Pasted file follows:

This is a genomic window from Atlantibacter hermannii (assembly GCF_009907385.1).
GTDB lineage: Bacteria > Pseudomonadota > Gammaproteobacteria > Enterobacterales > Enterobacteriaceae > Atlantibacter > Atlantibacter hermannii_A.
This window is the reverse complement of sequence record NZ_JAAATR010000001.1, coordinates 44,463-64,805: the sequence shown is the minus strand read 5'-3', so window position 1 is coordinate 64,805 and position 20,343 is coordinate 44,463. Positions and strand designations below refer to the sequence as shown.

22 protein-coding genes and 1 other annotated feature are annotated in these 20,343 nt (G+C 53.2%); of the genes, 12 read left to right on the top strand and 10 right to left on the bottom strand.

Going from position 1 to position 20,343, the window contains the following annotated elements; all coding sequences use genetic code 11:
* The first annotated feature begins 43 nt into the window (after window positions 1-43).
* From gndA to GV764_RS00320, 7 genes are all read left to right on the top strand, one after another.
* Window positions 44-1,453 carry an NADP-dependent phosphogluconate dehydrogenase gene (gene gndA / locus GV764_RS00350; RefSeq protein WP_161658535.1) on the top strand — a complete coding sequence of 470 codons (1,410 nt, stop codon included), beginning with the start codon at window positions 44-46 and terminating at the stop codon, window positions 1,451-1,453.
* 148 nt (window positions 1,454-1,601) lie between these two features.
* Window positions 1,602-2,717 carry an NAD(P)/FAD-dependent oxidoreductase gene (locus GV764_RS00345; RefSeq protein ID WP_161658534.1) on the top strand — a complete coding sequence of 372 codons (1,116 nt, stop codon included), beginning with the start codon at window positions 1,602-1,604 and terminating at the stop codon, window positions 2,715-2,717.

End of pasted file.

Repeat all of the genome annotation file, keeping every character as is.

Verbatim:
This is a genomic window from Atlantibacter hermannii (assembly GCF_009907385.1).
GTDB lineage: Bacteria > Pseudomonadota > Gammaproteobacteria > Enterobacterales > Enterobacteriaceae > Atlantibacter > Atlantibacter hermannii_A.
This window is the reverse complement of sequence record NZ_JAAATR010000001.1, coordinates 44,463-64,805: the sequence shown is the minus strand read 5'-3', so window position 1 is coordinate 64,805 and position 20,343 is coordinate 44,463. Positions and strand designations below refer to the sequence as shown.

22 protein-coding genes and 1 other annotated feature are annotated in these 20,343 nt (G+C 53.2%); of the genes, 12 read left to right on the top strand and 10 right to left on the bottom strand.

Going from position 1 to position 20,343, the window contains the following annotated elements; all coding sequences use genetic code 11:
* The first annotated feature begins 43 nt into the window (after window positions 1-43).
* From gndA to GV764_RS00320, 7 genes are all read left to right on the top strand, one after another.
* Window positions 44-1,453 carry an NADP-dependent phosphogluconate dehydrogenase gene (gene gndA / locus GV764_RS00350; RefSeq protein WP_161658535.1) on the top strand — a complete coding sequence of 470 codons (1,410 nt, stop codon included), beginning with the start codon at window positions 44-46 and terminating at the stop codon, window positions 1,451-1,453.
* 148 nt (window positions 1,454-1,601) lie between these two features.
* Window positions 1,602-2,717 carry an NAD(P)/FAD-dependent oxidoreductase gene (locus GV764_RS00345; RefSeq protein ID WP_161658534.1) on the top strand — a complete coding sequence of 372 codons (1,116 nt, stop codon included), beginning with the start codon at window positions 1,602-1,604 and terminating at the stop codon, window positions 2,715-2,717.